UI - 11940085
AU - Cappelli M; Hunter AG; Stern H; Humphreys L; Van Houten L; O'Rourke K;
TI - Viertelhausen S; Perras H; Lagarde AE Participation rates of Ashkenazi Jews in a colon cancer community-based screening/prevention study.
SO - Clin Genet 2002 Feb;61(2):104-14
AD - Psychology, Children's Hospital of Eastern Ontario (CHEO), Ottawa, Canada. email@example.com
In a recent colon cancer risk study, genetic assessment and colonoscopy were offered to virtually all of the adult Ashkenazi Jews in an urban community. The present study was designed to examine factors influencing participation and response in the initial study and to suggest strategies for improving participation in future health promotion programs. The study comprised a random sample of three groups of individuals who had been targeted for participation in the previous study: those who had (a) agreed to participate (n = 234); (b) declined participation (n = 179); and (c) failed to respond to a mailed recruitment package (n = 128). All participants completed a brief telephone survey. Key multivariate predictors of both response and participation were individuals' perceptions of the drawbacks of participating in colon cancer screening research and the degree of decisional conflict they experienced. Response was further predicted by the influence of spouses, family history of colon cancer, past knowledge of genetic testing for colon cancer, and education level. Participation was predicted by awareness that the study was supported by the Ashkenazi Jewish community, past experience with genetic testing, individuals' perceptions of the benefits of participating, and whether or not they had children. The degree to which individuals understand the purpose and nature of genetic screening research, along with their levels of decisional conflict and other psychosocial factors, may influence the likelihood of their participation in such research. Results of this study suggest a number of possible strategies for improving participation and response rates in disease prevention and detection studies.
UI - 11728233
AU - Anderson MR; Jankowski JA
TI - The treatment, management and prevention of oesophageal cancer.
SO - Expert Opin Biol Ther 2001 Nov;1(6):1017-28
AD - Epithelial Laboratory, Division of Medical Sciences, University of Birmingham, Edgbaston, B15 2TH, UK.
The combination of a rising incidence and a poor survival rate makes oesophageal cancer a major health issue. Adenocarcinoma of the oesophagus is associated with one of the commonest pre-malignant lesions recognised, Barrett's metaplasia. This provides a focus for early detection and intervention. The subjects of acid suppression, bile reflux, COX-2 inhibition and ablation therapy will be discussed herewith. Established carcinoma is now rarely treated by surgery alone and this review discusses the benefits of multimodality therapy combined with more accurate staging techniques. Finally an emerging understanding of the molecular events that characterise the transition to carcinoma may provide novel targets in cancer therapy such as epidermal growth factor receptor (EGFR) and TNF-alpha. This review will focus on some of the future developments in the treatment of oesophageal cancer.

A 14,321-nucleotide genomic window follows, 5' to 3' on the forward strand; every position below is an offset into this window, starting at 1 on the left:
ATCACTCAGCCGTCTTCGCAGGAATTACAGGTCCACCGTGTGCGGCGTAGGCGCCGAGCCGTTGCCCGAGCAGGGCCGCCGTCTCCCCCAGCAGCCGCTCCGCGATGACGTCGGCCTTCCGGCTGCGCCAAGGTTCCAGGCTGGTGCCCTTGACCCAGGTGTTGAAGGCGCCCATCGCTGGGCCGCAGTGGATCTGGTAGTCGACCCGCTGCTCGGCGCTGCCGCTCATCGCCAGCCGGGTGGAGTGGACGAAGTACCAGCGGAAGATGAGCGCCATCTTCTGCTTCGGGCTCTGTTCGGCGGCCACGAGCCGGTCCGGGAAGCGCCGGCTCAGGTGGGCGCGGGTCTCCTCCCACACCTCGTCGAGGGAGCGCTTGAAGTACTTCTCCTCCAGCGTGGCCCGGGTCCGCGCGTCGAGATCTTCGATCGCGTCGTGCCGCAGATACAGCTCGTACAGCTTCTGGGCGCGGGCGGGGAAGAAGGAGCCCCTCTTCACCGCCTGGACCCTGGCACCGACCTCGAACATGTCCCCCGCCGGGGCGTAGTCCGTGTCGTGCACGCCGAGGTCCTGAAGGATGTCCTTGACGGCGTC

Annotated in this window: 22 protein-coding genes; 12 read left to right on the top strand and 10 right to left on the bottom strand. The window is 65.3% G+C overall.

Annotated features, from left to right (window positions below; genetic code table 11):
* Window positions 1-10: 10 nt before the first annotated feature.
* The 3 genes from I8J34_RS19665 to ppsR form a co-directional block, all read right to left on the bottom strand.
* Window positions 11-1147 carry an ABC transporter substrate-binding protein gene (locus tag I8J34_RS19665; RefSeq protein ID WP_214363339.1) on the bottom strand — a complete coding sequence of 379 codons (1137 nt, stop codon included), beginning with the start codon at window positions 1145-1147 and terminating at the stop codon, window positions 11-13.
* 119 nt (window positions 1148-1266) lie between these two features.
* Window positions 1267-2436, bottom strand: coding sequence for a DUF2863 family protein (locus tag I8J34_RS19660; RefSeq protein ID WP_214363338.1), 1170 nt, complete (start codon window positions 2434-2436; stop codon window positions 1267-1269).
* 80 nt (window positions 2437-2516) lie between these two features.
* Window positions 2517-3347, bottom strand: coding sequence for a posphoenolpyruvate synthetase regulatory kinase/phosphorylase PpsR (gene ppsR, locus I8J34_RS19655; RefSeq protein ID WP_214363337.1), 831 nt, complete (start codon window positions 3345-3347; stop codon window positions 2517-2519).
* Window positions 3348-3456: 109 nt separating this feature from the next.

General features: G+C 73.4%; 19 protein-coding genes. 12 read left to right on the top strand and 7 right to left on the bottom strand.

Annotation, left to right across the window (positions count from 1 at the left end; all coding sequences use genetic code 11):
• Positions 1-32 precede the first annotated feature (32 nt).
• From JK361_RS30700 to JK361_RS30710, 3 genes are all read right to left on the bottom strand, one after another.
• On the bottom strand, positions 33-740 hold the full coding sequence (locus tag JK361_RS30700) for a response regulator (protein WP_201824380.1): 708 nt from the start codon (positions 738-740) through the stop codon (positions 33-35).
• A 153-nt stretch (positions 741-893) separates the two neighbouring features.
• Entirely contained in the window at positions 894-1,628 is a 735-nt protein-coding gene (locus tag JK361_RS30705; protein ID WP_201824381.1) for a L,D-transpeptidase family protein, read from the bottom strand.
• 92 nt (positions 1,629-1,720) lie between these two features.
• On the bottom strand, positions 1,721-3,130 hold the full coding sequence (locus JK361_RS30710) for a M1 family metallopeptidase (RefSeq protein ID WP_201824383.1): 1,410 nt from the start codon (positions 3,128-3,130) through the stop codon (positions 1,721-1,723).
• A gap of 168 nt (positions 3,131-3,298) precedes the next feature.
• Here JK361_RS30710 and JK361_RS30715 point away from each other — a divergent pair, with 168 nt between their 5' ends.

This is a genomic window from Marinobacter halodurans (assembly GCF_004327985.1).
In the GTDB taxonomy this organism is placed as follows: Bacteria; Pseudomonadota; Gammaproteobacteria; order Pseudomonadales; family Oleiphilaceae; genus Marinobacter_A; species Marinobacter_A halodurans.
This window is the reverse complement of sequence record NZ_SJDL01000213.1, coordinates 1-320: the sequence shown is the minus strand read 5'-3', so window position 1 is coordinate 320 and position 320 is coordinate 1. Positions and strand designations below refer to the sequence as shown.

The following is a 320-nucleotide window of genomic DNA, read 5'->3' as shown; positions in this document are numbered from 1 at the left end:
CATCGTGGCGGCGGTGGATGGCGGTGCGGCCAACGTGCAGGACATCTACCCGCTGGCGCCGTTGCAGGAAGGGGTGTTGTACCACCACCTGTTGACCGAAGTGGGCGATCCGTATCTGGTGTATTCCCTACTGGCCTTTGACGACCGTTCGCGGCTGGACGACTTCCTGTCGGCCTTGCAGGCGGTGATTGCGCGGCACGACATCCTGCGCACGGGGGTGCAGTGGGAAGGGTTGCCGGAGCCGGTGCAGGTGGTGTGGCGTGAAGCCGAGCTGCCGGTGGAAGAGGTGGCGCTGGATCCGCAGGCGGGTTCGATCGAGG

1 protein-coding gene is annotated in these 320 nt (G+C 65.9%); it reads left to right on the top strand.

UI - 12078915
AU - Stark AH; Madar Z
TI - Olive oil as a functional food: epidemiology and nutritional approaches.
SO - Nutr Rev 2002 Jun;60(6):170-6
AD - The Hebrew University of Jerusalem, Faculty of Agricultural, Food and Environmental Quality Sciences, Rehovot, Israel.
Olive oil is an integral ingredient of the Mediterranean diet and accumulating evidence suggests that it may have health benefits that include reduction of risk factors of coronary heart disease, prevention of several varieties of cancers, and modification of immune and inflammatory responses. Olive oil appears to be an example of a functional food, with varied components that may contribute to its overall therapeutic characteristics. Olive oil is known for its high levels of monounsaturated fatty acids and is also a good source of phytochemicals including polyphenolic compounds, squalene, and alpha-tocopherol.
UI - 12165642
AU - Anderson KE; Johnson TW; Lazovich D; Folsom AR
TI - Association between nonsteroidal anti-inflammatory drug use and the incidence of pancreatic cancer.
SO - J Natl Cancer Inst 2002 Aug 7;94(15):1168-71
AD - Division of Epidemiology, School of Public Health, University of Minnesota, Minneapolis 55454, USA. firstname.lastname@example.org
Laboratory studies indicate that nonsteroidal anti-inflammatory drugs (NSAIDs) may inhibit pancreatic cancer, but epidemiologic data to support this finding are limited. We conducted a prospective study from 1992 through 1999 among 28 283 postmenopausal women who lived in Iowa to examine the association between the self-reported use of aspirin and other NSAIDs and the incidence of pancreatic cancer. Eighty incident cases of pancreatic cancer were identified during 7 years of follow-up. The multivariate-adjusted relative risk of pancreatic cancer associated with any current use of aspirin versus no use was 0.57 (95% confidence interval = 0.36 to 0.90). There was a trend of decreasing risk of pancreatic cancer incidence with increasing frequency of aspirin use per week (P(trend) =.005). Nonaspirin NSAID use was not associated with incident pancreatic cancer. These data indicate that aspirin might be chemopreventive for pancreatic cancer.